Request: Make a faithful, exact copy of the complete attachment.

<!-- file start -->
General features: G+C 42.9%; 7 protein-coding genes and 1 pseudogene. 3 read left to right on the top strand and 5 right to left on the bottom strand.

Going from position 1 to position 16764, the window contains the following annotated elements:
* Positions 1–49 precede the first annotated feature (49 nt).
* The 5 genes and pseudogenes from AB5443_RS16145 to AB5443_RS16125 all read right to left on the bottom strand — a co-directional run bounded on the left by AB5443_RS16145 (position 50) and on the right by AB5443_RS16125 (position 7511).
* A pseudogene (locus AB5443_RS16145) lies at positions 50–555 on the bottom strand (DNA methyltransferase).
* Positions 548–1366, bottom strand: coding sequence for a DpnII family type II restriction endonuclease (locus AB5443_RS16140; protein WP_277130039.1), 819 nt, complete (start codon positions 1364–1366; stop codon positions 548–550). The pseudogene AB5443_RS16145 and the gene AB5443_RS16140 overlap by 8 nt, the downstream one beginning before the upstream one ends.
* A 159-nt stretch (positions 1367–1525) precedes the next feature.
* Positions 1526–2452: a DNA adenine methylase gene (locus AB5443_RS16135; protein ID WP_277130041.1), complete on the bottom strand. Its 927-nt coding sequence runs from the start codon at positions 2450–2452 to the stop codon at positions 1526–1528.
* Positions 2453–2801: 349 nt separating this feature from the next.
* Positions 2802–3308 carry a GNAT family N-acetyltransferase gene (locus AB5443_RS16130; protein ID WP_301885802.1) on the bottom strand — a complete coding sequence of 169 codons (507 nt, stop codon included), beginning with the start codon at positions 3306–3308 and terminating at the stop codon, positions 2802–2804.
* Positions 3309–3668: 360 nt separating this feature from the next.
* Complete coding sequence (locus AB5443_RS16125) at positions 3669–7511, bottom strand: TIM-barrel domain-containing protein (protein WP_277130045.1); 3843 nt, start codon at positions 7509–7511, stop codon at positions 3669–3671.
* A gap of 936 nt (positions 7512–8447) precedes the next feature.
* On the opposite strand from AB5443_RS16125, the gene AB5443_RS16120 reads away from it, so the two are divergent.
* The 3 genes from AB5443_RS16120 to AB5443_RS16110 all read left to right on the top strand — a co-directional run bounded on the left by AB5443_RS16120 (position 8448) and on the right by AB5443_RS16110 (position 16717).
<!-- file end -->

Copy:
General features: G+C 42.9%; 7 protein-coding genes and 1 pseudogene. 3 read left to right on the top strand and 5 right to left on the bottom strand.

Going from position 1 to position 16764, the window contains the following annotated elements:
* Positions 1–49 precede the first annotated feature (49 nt).
* The 5 genes and pseudogenes from AB5443_RS16145 to AB5443_RS16125 all read right to left on the bottom strand — a co-directional run bounded on the left by AB5443_RS16145 (position 50) and on the right by AB5443_RS16125 (position 7511).
* A pseudogene (locus AB5443_RS16145) lies at positions 50–555 on the bottom strand (DNA methyltransferase).
* Positions 548–1366, bottom strand: coding sequence for a DpnII family type II restriction endonuclease (locus AB5443_RS16140; protein WP_277130039.1), 819 nt, complete (start codon positions 1364–1366; stop codon positions 548–550). The pseudogene AB5443_RS16145 and the gene AB5443_RS16140 overlap by 8 nt, the downstream one beginning before the upstream one ends.
* A 159-nt stretch (positions 1367–1525) precedes the next feature.
* Positions 1526–2452: a DNA adenine methylase gene (locus AB5443_RS16135; protein ID WP_277130041.1), complete on the bottom strand. Its 927-nt coding sequence runs from the start codon at positions 2450–2452 to the stop codon at positions 1526–1528.
* Positions 2453–2801: 349 nt separating this feature from the next.
* Positions 2802–3308 carry a GNAT family N-acetyltransferase gene (locus AB5443_RS16130; protein ID WP_301885802.1) on the bottom strand — a complete coding sequence of 169 codons (507 nt, stop codon included), beginning with the start codon at positions 3306–3308 and terminating at the stop codon, positions 2802–2804.
* Positions 3309–3668: 360 nt separating this feature from the next.
* Complete coding sequence (locus AB5443_RS16125) at positions 3669–7511, bottom strand: TIM-barrel domain-containing protein (protein WP_277130045.1); 3843 nt, start codon at positions 7509–7511, stop codon at positions 3669–3671.
* A gap of 936 nt (positions 7512–8447) precedes the next feature.
* On the opposite strand from AB5443_RS16125, the gene AB5443_RS16120 reads away from it, so the two are divergent.
* The 3 genes from AB5443_RS16120 to AB5443_RS16110 all read left to right on the top strand — a co-directional run bounded on the left by AB5443_RS16120 (position 8448) and on the right by AB5443_RS16110 (position 16717).